Monday, November 2, 2009

Identity

Identity is a social construction. Who we are is shaped, in part, by the messages we receive starting at a very young age. It is not just that, of course. And there are elements that are ingrained in us from birth. Our temperament, for instance, is basic building block of our personality. It helps shape our reactions to things that happen to us.

So many different bits play a role in shaping our identity, it's hard to tease them all out and understand how they impact us. All of which leaves us with a temptation to oversimplify the situation. We want to point to just one thing, or a couple of things as essential to our identity. But we have to resist that impulse.

When I try to explain the importance of reclaiming my original birth certificate, it usually results in blank stares. "I have my birth certificate and it didn't affect my identity." Of course, the person who says that cannot really know it didn't affect his or her identity. They've always had that information.

The adoptee who lacks it often can't escape the sneaking suspicion that something magical might be contained in that document. That something essential to identity is hidden there, and they are being kept from it.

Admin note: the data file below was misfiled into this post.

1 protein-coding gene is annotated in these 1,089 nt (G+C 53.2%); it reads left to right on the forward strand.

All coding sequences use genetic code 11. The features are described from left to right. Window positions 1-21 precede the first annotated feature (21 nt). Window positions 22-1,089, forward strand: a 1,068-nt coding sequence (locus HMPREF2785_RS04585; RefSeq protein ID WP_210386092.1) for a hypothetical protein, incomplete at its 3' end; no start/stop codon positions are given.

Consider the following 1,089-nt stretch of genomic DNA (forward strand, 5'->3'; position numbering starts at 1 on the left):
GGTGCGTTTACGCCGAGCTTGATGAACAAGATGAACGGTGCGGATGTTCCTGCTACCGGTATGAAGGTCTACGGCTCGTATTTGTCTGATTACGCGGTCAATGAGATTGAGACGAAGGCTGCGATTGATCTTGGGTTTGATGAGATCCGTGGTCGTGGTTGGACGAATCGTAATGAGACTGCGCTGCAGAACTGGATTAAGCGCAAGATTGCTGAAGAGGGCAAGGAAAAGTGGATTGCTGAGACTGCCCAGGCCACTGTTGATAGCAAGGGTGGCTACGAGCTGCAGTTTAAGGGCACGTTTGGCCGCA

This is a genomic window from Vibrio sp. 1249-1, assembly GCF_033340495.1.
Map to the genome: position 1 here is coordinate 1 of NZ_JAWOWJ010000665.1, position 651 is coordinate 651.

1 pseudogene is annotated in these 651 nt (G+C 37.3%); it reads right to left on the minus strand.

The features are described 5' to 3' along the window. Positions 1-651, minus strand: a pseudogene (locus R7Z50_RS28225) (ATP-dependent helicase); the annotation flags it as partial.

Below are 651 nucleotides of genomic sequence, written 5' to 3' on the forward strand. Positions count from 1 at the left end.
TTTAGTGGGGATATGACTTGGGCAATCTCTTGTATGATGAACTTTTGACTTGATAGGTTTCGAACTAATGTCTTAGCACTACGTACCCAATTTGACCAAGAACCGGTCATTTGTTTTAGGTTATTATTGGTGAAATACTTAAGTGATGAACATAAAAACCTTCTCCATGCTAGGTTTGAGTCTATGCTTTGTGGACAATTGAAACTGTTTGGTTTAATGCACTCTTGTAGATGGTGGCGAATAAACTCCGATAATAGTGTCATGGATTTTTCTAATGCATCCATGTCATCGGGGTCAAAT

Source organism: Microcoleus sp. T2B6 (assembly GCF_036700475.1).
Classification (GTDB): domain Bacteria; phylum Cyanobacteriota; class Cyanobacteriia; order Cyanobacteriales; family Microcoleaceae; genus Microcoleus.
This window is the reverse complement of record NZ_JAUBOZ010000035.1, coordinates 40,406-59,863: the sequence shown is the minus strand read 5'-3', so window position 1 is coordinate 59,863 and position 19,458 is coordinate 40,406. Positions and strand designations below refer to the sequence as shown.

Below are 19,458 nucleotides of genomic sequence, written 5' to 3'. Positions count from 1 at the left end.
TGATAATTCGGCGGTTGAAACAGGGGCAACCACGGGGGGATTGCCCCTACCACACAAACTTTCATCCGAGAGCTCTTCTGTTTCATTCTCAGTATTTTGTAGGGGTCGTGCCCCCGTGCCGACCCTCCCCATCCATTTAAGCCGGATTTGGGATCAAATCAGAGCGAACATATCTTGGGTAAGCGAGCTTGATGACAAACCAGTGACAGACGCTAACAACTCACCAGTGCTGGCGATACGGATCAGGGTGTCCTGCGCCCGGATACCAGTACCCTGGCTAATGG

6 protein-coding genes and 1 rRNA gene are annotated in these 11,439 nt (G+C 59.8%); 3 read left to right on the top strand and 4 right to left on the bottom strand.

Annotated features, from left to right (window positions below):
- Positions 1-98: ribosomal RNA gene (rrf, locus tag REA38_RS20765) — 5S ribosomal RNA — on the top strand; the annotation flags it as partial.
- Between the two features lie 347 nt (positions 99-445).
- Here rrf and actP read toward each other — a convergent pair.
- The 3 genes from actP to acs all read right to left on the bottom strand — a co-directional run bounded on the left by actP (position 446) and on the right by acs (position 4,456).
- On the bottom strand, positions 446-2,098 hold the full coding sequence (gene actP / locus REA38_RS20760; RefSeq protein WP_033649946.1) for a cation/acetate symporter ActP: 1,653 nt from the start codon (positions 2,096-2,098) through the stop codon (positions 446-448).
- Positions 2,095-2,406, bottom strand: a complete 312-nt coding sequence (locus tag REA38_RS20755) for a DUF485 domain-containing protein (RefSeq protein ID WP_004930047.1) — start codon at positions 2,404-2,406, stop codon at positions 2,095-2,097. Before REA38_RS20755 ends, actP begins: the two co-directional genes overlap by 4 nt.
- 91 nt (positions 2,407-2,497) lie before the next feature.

While I don't deny I have, at times, been tempted to overblow the importance of my OBC, part of me isn't sure that it's possible. After all, it is a part of my identity, and something I should have.

Maybe even more than the information is what it symbolizes. After all, when I did get my OBC, I already knew what it said. But that isn't why I wanted it anymore. I wanted it because it returned to me a measure of control. A measure of what was lost all those years ago. I got back a bit of power over how my identity could be defined.

There is a power in these kinds of symbols. It is obvious that there is power or groups wouldn't be trying so hard to keep adoptees from them. They wouldn't be trying so hard to keep us from reclaiming this piece of ourselves. And the harder they try to keep them sealed, the more adoptees become convinced that there really is something magical hidden inside.

What could be more magical than a piece of yourself?

1 comment:

jmomma said...

As a first mother I don't personally have the questions about the information on the OBC. It's all about the symbolism for me. That it is something you should have and the motivations to keep it from you is paramount.

Of course not having the information makes the information important and mysteriously more important.

The response I usually get about sealed OBCs is disbelief. People assume I must be mistaken and then ask why?